Jigsaw Puzzle

by Andy Slater

This strikes me as a great gift idea, be it a father and son project as an unusual picture for mum to hang on the wall, as a gift for a child (with the picture drawn by an adult), or even as a gift from one child to another. Of course the actually cutting shown here is probably a job for an adult however a simple arrangement of tiles without pegs is probably within the scope of most children.

Either way, the first step is to paint the picture and for this purpose we used acrylic paints. Be warned that some types of paints may affect the foam and or create problems at the cutting stage. Do a test on a piece of scrap to make sure what you plan to use will work.

Another possible issue with painting is that the surface of polystyrol is very smooth and really needs to be keyed. A quick rub with fine sandpaper will do the trick.

Having done the painting, the polystyrol is flipped over and divided into squares. These do not need to be accurate and the lines can be drawn freehand however my preference was to draw a grid with a ruler and then draw wavy lines using these as a guide. If you use a water based felt tipped pen (the non-permanent kind) then you can erase the lines you don't need with a damp tissue.

To create the pegs I drew circles, offset from the lines, and then connected them to the lines using smaller circles. None of this needs to be precise however I drew around a button for the larger circles and around the end of a pen cap for the smaller arcs. Then I used a damp tissue to erase the lines I didn't need.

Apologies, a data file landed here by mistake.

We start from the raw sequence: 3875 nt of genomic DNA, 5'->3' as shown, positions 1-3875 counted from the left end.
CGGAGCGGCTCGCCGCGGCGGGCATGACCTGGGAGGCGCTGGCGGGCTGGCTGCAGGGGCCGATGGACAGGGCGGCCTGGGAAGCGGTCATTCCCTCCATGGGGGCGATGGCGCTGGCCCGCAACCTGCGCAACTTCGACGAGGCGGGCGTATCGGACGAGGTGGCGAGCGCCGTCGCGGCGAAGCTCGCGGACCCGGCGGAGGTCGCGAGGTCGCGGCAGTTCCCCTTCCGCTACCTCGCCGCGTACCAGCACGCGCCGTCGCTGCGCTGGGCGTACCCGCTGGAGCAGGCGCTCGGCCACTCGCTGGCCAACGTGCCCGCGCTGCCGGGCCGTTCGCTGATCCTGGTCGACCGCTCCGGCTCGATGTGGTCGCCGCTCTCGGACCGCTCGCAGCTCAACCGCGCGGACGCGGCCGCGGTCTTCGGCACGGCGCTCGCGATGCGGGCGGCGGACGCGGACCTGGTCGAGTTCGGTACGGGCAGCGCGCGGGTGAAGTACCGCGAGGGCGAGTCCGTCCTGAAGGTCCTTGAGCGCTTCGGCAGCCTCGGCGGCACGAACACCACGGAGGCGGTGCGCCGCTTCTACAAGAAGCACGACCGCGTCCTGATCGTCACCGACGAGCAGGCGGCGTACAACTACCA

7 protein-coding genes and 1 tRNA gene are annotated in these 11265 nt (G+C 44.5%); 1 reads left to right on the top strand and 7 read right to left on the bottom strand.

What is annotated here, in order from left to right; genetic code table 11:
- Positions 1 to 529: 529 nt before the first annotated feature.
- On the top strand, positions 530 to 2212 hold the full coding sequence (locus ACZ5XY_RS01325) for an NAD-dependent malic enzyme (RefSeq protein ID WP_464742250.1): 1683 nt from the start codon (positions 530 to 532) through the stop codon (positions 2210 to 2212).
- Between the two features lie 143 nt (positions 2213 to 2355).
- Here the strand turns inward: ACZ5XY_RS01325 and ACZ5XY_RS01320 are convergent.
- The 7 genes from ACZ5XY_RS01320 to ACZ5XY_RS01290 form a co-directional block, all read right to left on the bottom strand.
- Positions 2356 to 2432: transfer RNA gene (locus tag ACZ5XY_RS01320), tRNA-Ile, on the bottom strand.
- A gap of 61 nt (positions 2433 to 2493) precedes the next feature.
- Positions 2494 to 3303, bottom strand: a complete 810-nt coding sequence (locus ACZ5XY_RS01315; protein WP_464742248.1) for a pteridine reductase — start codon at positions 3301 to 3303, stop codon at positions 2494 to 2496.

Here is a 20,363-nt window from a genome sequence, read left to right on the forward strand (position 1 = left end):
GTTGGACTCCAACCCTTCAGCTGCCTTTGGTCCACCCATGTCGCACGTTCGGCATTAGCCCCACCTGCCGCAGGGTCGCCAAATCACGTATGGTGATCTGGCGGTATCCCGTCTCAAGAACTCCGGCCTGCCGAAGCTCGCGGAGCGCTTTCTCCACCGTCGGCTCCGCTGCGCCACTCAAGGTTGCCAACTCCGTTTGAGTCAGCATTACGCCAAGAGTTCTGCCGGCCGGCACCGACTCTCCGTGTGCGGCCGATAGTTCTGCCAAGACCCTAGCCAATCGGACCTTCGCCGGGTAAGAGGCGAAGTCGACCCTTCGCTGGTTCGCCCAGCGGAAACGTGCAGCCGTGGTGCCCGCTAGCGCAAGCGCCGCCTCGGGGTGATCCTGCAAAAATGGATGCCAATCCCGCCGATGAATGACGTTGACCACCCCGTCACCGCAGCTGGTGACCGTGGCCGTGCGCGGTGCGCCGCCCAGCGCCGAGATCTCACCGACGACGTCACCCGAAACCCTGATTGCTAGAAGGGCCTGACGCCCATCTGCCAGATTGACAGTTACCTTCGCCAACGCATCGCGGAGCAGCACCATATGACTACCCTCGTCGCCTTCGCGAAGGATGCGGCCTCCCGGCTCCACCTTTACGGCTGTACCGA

Now comes the scary part: cutting it out.

Despite what I just said, there's no need to be afraid because although it's true that you only get one shot at this, you can't go too far wrong IF you:

1. Do a couple of practice runs on scraps so you get a feel for it before you get going on your real picture.

2. Don't try to cut the pieces one at a time. Cut the puzzle into strips (shortest lengths) and then cut those strips into individual pieces.

3. Treat the lines as GUIDELINES. If you wander off track go with it and endeavour to get back on track in a gentle, flowing manner. Do that and it will end up looking like that's where you intended to cut all along. As you can see from my finished piece, most of the pegs are nothing like the circles I drew on the back but it doesn't matter.